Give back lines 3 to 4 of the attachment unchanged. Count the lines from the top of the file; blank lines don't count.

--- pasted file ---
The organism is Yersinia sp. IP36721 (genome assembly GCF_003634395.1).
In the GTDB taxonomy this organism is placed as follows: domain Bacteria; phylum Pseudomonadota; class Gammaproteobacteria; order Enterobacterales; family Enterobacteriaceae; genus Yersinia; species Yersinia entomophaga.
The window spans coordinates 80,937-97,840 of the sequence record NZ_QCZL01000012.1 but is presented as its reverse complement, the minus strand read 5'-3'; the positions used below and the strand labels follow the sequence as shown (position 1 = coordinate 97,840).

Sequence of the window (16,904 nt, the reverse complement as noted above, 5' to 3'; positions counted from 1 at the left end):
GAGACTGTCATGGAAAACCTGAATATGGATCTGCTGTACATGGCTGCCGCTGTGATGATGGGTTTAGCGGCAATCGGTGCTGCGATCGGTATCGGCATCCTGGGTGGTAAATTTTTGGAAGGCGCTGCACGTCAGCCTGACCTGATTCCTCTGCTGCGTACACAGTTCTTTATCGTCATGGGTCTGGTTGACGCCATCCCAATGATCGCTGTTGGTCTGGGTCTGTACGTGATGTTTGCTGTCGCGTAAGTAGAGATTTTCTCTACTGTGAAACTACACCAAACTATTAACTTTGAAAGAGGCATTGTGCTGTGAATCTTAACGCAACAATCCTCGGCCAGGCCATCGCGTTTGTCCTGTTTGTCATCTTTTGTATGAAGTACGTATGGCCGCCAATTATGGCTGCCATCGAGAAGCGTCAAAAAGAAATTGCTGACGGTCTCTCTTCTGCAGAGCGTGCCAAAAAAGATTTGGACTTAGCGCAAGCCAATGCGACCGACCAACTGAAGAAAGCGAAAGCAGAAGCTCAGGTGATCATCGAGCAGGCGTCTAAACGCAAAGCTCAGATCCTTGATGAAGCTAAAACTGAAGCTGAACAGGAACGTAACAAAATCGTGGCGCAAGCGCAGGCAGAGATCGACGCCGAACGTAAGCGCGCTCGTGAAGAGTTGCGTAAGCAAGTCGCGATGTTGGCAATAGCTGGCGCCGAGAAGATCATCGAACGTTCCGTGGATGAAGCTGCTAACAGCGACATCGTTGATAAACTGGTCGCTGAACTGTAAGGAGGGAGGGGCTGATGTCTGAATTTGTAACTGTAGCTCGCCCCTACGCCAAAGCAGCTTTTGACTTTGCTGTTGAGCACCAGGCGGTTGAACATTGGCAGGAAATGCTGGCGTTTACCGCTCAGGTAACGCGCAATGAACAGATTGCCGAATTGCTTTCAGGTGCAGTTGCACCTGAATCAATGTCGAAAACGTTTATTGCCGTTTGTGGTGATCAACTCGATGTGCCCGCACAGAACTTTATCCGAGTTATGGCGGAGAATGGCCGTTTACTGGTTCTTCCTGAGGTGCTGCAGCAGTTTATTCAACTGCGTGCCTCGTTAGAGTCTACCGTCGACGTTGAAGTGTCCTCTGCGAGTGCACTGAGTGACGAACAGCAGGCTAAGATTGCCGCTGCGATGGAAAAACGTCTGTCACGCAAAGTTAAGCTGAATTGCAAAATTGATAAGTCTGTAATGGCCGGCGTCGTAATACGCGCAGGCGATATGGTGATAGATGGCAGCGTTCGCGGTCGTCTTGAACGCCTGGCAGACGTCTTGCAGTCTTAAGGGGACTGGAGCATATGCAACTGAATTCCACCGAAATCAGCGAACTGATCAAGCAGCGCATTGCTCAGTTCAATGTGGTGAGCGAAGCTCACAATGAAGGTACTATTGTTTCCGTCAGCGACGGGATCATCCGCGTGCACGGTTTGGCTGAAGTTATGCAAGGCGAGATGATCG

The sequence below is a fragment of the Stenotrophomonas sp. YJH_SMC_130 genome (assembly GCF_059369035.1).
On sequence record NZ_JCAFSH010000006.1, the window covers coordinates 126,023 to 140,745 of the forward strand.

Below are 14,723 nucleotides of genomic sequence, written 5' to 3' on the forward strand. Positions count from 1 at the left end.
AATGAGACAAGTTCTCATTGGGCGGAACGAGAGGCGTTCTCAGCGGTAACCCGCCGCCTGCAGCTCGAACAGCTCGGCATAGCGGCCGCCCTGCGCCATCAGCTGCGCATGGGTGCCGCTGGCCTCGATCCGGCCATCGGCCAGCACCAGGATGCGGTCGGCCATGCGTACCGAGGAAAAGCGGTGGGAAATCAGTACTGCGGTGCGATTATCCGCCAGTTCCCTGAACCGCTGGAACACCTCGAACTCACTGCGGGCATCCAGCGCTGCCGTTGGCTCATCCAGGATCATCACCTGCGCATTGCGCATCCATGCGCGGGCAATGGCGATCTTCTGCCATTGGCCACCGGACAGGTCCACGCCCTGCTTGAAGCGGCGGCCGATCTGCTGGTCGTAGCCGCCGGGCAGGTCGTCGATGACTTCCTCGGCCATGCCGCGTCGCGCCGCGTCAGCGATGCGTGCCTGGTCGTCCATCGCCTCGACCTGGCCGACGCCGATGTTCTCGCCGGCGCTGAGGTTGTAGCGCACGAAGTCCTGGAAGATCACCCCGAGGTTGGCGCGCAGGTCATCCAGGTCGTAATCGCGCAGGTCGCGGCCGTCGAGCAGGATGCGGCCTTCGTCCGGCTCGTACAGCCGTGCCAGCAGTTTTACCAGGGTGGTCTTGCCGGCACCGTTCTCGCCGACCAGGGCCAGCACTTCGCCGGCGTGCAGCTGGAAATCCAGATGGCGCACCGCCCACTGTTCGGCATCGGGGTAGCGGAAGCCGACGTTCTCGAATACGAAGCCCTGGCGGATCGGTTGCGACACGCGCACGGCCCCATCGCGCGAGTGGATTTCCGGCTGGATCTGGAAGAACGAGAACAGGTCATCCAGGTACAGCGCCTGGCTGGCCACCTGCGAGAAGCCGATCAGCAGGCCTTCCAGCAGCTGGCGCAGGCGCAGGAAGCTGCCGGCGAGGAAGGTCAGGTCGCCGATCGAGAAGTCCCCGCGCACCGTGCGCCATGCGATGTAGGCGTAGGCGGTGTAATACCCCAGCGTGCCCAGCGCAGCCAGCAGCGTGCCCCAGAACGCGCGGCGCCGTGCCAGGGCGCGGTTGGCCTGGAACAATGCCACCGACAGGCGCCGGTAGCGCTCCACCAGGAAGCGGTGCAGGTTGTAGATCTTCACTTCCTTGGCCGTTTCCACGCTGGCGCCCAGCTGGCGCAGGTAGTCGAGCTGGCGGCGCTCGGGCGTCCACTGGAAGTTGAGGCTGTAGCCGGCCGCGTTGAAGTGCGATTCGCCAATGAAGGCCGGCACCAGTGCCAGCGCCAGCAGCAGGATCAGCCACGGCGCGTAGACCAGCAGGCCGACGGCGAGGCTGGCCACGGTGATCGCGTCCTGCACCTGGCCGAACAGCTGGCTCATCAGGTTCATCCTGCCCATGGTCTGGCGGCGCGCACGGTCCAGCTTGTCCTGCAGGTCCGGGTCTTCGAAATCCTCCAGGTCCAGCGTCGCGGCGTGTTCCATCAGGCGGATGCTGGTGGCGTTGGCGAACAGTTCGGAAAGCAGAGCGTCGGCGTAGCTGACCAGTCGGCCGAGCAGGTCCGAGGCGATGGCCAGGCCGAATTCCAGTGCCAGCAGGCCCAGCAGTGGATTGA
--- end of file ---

The window spans coordinates 80,937-97,840 of the sequence record NZ_QCZL01000012.1 but is presented as its reverse complement, the minus strand read 5'-3'; the positions used below and the strand labels follow the sequence as shown (position 1 = coordinate 97,840).

Sequence of the window (16,904 nt, the reverse complement as noted above, 5' to 3'; positions counted from 1 at the left end):